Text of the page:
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Topic: Serial Communication (Read 2 times) previous topic - next topic


The reason is for the output of an understanding of one value from the incoming bytes. I understand that functions in a float structure can be used but I could not get a code to run perfoming this conversion to produce a value of -1g for example.

I will do that. I was not sure how you posted code-i checked off the box near the bottom of the posting but I never got a popup box to do so. I understand now

Thank you


You do not need to get bogged down in the maths of the floating point number.  My code example shows how to change the 4 bytes received to a float.  Its very similar to the example from the website, which you also found.  The technique is to put the 4 received bytes at the same addresses as the float variable, then ask the computer to interpret the float value.  The arduino already 'knows' that if it is given a float, how to manipulate it.  You don't have to know.

look at this code, from your example:
Code: [Select]

for (i=1; i<5; i++) {
incomingByte = (float)Serial.read();

i = 1.
Serial.read() returns a byte - 8 bits, say 00101001.  That example is hex2A, or decimal 42 (32 + 10).   If you cast that to a float - the (float) operation - you get a floating number with a value of 42.0  It is represented as 4 bytes, and using the www.h-schmidt.net/FloatApplet/IEEE754.html website, the values are probably 42280000.
That number, 42.0 is assigned to incomingByte overwriting any previous value of incomingByte.
i = 2.
Serial.read() returns a byte - 8 bits, say 00000001.    If you cast that to a float - the (float) operation - you get a floating number with a value of 1.0  It is represented as 4 bytes, and you can work out what they are but it doesn't matter.  That number, 1.0 is assigned to incomingByte - IT DOES NOT ADD TO IT.
much the same
much the same
exits loop

It will end up with the (floating) value of the last of the 4 bytes read.

You need to write the 4 bytes into a byte array and then use those 4 bytes as a float, as per my code.  A cast - which is what the (float) operation is called - will not work.  The sketch I wrote a few nights back tries to do that.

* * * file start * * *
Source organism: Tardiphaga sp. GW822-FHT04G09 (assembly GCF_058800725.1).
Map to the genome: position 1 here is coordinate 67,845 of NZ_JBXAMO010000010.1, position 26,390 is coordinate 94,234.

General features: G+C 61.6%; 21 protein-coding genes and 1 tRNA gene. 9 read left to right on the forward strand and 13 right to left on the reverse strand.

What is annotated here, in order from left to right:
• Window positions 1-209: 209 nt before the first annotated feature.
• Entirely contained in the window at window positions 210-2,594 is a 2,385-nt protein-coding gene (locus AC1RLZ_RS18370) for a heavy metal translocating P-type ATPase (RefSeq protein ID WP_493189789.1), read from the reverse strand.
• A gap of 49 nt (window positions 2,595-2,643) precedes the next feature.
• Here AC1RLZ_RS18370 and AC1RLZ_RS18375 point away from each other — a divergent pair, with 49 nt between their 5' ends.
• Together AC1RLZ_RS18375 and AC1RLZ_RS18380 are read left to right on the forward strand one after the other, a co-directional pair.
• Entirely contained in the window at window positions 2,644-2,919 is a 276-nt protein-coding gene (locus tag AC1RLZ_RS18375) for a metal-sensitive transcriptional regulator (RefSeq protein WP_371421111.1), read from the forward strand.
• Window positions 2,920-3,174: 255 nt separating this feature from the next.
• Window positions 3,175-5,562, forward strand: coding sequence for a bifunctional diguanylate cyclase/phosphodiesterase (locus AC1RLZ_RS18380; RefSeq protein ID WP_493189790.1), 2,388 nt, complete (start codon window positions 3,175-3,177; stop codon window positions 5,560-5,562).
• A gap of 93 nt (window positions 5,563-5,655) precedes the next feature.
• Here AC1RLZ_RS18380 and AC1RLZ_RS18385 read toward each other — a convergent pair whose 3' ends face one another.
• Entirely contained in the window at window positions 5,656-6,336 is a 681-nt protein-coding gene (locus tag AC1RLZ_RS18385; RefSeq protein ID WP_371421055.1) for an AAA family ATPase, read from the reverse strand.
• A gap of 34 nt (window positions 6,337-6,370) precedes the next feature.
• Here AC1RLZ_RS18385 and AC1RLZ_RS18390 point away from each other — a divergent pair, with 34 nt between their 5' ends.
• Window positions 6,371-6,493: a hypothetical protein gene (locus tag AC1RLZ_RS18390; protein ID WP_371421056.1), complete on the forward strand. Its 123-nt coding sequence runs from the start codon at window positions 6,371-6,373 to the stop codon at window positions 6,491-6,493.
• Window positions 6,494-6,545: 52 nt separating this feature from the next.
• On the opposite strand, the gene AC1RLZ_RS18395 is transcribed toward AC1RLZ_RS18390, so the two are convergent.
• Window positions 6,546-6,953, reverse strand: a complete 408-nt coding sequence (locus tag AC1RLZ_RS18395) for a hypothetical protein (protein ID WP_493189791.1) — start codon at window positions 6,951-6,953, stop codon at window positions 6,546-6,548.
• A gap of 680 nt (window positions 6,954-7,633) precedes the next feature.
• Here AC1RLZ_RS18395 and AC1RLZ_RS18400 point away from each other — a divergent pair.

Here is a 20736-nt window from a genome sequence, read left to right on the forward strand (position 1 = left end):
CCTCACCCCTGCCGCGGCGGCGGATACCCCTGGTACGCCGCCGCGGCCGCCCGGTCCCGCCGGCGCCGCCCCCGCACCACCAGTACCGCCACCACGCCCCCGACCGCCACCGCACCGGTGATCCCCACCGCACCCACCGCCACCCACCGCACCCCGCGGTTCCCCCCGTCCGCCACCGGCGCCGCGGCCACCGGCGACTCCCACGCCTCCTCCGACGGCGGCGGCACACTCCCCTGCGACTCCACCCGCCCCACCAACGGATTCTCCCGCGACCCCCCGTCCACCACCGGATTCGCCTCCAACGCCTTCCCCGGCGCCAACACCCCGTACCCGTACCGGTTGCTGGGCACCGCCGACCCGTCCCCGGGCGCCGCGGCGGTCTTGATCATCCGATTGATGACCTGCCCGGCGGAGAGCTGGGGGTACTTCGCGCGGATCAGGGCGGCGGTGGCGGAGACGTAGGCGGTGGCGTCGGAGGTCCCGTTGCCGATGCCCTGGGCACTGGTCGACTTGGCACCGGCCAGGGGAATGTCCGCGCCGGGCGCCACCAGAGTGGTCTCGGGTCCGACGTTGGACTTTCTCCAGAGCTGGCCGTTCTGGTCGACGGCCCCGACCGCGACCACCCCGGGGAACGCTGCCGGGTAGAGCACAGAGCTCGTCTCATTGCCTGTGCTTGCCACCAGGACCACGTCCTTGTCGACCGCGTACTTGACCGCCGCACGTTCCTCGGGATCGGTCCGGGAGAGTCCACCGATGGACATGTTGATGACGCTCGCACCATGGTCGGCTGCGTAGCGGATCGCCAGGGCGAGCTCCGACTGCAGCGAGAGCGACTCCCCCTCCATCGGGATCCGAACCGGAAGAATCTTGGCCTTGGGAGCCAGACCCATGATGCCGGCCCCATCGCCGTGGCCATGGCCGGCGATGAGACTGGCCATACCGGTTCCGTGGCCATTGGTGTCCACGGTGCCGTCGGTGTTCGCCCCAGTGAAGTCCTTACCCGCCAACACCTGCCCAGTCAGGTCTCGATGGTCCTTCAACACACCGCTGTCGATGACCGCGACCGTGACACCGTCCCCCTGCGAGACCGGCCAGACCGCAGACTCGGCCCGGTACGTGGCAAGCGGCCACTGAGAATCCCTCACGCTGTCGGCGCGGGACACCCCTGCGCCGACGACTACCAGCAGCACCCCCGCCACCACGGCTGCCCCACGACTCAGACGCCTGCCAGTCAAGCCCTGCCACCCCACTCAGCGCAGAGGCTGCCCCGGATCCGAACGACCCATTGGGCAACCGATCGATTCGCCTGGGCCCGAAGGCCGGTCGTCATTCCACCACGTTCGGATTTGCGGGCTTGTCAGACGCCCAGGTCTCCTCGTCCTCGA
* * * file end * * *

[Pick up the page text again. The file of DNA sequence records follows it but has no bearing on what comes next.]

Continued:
Please also answer the question of how the device is connected, because I am interested in how the single serial input pin is used for the device but the serial out goes both to the computer AND the device.  That is not a way of connecting hardware that I have met before.

The reason I tried to write the last sketch with a loop, is that you can  shake the device up and down, and see if the values are changing.  With a one shot, its going to be difficult to alter the acceleration at the exact time you want the reading.  At least for testing, try using a loop to read the values repeatedly.  Then convert to your one-shot code.


I was just confused since I received 4 zeros in the output since I was expecting one final value. Would you say the last code posted with your code incorporated was done correctly? I think I am getting the float part but was just not sure with what I was receiving. Is there a way to extend the decimals to more than 2 places to see if the data is 0.005 for example?

The setup is through the usage of pins 0-1 on the Duemilanove. Using the USB cable to upload the coding to the board, then once the code is running, the command byte is transmitted on pin 1 and received on pin 0. To my understanding of the board, the transmission pin works in correspondance to the USB cable to print the information on the computer screen to validate the data.

Thank you


Well I am finished now. I was successfully able to get the unit to convert the byte to a float value which I can confirm and makes sense.

Thank you all so very much for progress and promptness the whole way through. Our project isn't fully complete but this portion is ready for integration in my perspective.

Thank you again. Especially Shelleycat for all your coding (I dont have any idea how long those took to write up) but it all really helped me progress and learn what I needed to do along the way.


One last concern is since we have an Arduino Duemilanove which contains a USB port, can we print the serial data (currently written to a computer screen via usb) to a a USB thumb drive through a USB type A to type B cable. Are there certain write functions that are needed or must you use a ftdi viniculum chip?


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